Gudskul: The Knowledge Garden
Late October – December 2021
GUDSKUL Art Collective and Ecosystem Studies (or Gudskul for short, pronounced “good school” in English) is a collective study and contemporary art ecosystem based in Jakarta, Indonesia. A physical space for public education and a mode of collective and collaborative work, Gudskul was formed by three artist collectives: Grafis Huru Hara, ruangrupa, and Serrum. The collectives joined together in 2015 under the banner of Gudang Sarinah Ekosistem to practice values of collective process such as equity, friendship, sharing, solidarity, and togetherness as well as to spread the energy of art-cultural work and spark initiative among the public. Gudskul’s practice has evolved to include the application of Indonesian rural traditions of collective living to contemporary art practice in part to develop a sustainable production-driven nonprofit model. They address collective needs and promote the importance of critical and experimental dialogue through sharing and experience-based learning.
Since 2018, Gudskul, a collective of collectives, has focused on working with other art collectives in studying and teaching collective and collaborative practices. Members of Gudskul have been working with AGYU since 2018, forging relationships with artists and collectives across Toronto in the development and presentation of The Knowledge Garden Festival. A printed workbook “Collective as School” was produced in 2020 to gain knowledge of distinct Toronto-based artist collectives, including the values under which they work and their economic and material circumstances. The workbook is augmented by monthly online meetings known as Majelis (an Indonesian term denoting a form of assembly), enabled by Gudskul and facilitated by the Canadian-based curatorial and artist collective Younger Than Beyonce (YTB), which provide a forum for sharing knowledge and resources in the development of the event-based exhibition The Knowledge Garden Festival, which will open in mid-October 2021.
The concept of the lumbung, which translates directly as “rice barn,” is critical to the development of The Knowledge Garden Festival as it is deployed as both a physical space and pedagogical support network to build and sustain collective art practices. Lumbung is described by Gudskul as “a collective pot or accumulation system used in rural areas of Indonesia, where crops produced by a community are stored as a future shared common resource and distributed according to jointly determined criteria.” The Knowledge Garden Festival will contain a physical-yet-metaphorical lumbung, documentation of Gudskul’s collective process, and classes and events that will enable the exchange of knowledge, resources, and artworks between Toronto artists and collectives, making visible the principles for building and sustaining collective existence.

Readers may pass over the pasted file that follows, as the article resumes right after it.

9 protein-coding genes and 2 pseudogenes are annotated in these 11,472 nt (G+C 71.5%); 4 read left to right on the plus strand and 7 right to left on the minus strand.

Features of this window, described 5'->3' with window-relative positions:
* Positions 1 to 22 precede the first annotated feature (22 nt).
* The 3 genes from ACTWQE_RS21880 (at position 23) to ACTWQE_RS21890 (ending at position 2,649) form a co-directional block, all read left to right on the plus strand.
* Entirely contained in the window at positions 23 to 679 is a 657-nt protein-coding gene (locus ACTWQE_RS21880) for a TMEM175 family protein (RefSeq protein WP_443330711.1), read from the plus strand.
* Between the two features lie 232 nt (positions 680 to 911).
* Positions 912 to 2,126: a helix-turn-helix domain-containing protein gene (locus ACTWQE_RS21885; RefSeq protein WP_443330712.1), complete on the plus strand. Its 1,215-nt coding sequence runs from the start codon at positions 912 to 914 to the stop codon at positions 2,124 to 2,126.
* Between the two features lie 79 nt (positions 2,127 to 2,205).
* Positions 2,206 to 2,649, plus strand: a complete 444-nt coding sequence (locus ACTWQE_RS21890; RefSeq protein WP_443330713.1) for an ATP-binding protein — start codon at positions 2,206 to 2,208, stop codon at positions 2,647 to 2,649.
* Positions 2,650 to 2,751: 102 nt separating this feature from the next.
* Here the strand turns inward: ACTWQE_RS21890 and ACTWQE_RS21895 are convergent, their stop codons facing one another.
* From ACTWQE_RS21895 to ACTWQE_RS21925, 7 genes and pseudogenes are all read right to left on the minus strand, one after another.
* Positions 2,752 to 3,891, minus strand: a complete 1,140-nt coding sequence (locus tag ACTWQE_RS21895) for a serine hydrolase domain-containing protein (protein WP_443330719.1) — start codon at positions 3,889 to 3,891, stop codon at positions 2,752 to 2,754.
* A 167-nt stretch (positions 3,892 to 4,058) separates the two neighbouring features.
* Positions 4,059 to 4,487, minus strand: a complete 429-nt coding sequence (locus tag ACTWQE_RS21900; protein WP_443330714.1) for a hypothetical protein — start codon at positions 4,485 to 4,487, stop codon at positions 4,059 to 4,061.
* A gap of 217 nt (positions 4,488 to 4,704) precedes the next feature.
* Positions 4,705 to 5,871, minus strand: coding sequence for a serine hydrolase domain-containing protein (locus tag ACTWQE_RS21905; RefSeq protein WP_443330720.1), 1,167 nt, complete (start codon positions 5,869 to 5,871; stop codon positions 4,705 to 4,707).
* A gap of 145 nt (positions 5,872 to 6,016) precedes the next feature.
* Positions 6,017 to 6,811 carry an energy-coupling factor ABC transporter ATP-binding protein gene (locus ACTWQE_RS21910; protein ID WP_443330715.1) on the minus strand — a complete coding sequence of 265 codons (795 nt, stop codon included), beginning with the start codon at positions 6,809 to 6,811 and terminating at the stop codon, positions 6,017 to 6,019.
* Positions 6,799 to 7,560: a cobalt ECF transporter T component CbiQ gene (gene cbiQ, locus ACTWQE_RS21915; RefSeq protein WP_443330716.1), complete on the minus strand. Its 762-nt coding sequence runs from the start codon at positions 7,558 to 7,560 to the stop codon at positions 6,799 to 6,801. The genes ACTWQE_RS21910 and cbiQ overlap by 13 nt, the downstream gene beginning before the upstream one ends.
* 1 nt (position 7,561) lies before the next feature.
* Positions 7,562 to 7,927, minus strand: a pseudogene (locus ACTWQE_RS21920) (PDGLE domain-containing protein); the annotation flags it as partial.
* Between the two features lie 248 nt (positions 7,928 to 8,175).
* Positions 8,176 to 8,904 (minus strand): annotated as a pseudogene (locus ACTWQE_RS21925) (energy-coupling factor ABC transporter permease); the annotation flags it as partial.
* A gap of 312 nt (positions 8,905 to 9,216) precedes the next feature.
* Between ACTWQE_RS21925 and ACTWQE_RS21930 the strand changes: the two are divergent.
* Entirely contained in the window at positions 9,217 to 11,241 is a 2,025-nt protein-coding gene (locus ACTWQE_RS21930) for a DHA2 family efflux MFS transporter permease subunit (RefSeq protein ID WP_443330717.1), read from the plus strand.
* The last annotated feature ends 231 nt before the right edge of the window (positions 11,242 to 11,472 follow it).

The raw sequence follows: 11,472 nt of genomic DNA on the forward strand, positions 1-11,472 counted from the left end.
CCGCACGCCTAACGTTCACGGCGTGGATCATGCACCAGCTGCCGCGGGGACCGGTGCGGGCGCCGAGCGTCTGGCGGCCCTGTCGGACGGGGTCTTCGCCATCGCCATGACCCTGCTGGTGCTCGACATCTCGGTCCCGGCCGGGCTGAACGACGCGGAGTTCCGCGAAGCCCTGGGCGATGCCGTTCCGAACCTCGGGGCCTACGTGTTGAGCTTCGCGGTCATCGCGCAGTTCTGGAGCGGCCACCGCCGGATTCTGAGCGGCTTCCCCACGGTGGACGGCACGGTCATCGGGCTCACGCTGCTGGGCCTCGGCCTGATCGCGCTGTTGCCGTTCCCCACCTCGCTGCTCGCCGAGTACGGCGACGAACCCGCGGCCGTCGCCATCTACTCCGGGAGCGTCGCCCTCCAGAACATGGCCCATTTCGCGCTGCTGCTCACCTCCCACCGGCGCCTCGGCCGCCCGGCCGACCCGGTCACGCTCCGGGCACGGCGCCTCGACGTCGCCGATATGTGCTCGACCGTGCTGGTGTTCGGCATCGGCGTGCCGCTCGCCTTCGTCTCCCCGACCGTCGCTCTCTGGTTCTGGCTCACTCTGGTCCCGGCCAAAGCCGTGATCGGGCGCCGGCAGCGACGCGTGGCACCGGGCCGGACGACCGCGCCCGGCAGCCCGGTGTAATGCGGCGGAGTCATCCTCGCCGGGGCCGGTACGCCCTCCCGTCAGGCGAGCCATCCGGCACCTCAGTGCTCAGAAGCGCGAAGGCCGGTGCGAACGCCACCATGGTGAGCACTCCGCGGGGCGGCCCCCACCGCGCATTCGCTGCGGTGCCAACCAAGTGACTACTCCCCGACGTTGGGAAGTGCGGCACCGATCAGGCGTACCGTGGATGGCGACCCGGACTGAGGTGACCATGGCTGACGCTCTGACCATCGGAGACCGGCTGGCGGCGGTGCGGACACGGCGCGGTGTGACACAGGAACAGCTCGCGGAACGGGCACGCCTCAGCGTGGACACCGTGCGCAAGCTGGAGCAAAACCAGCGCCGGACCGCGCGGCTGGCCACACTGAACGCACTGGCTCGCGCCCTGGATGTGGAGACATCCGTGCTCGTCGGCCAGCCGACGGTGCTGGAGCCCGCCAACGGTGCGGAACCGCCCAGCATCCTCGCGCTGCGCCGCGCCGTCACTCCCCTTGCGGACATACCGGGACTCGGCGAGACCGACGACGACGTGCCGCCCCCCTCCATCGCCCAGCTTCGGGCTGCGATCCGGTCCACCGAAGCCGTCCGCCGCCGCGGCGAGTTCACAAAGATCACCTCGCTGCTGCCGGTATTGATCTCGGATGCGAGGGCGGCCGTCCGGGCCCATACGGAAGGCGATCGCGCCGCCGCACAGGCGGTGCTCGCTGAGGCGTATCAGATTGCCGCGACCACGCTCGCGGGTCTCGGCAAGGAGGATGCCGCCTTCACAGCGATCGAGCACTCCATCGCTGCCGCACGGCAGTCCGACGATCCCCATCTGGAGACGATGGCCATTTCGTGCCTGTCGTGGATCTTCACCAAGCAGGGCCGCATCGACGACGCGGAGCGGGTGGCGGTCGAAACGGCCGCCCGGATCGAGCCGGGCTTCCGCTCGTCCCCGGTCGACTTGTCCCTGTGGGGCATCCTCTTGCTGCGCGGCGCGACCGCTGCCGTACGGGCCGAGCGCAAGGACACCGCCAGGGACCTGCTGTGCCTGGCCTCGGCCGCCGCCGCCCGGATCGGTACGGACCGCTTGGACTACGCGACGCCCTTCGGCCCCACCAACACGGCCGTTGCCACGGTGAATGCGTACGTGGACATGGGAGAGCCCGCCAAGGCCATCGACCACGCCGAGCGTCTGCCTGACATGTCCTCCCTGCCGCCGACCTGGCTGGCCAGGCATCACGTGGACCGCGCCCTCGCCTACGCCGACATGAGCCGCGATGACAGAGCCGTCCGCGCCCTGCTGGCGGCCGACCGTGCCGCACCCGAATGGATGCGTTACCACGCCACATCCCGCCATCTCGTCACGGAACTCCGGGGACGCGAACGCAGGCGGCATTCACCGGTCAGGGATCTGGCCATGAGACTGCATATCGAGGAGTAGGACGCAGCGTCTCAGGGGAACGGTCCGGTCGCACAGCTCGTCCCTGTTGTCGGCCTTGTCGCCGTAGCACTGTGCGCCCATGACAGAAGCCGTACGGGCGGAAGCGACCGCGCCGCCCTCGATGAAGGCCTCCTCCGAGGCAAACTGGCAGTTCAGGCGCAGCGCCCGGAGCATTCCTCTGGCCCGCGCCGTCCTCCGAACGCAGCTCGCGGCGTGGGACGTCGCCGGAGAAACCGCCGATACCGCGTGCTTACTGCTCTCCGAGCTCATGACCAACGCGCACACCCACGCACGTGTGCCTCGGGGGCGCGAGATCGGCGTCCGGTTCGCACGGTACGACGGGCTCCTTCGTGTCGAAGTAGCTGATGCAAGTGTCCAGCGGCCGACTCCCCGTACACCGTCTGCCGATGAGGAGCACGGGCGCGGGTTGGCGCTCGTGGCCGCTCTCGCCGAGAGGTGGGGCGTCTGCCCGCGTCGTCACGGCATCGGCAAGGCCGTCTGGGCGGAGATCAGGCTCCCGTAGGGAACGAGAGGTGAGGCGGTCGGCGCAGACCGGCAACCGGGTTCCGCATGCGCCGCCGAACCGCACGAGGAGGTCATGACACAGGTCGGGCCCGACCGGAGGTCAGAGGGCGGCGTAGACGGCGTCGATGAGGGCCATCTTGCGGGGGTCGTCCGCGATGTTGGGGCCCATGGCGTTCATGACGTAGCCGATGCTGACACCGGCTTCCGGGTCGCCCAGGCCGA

AGYU has commissioned The Knowledge Garden Festival led by Gudskul. It is supported by YTB who as collective liaison organize and host the monthly Majelis. The art collectives and individuals collaboratively producing this event-based exhibition include Department of Public Memory, LAL and Unit 2, Pavilion, Reuben ‘Beny’ Esguerra and NTM Mobile Studio Project, and YTB; artists Golboo Amani, Barbara Balfour, Yam Lau, Lisa Myers, and Joel Ong; and various York University student groups and Organised Research Units such as the York Centre for Asian Research (YCAR). Curatorial and artists collectives Teabase, Aisle 4, Gentrification Tax Action, and Sister Co-Resister participated in the workbook and preliminary meetings. Gudskul’s residency was initiated by Emelie Chhangur and is collectively curated by AGYU curatorial.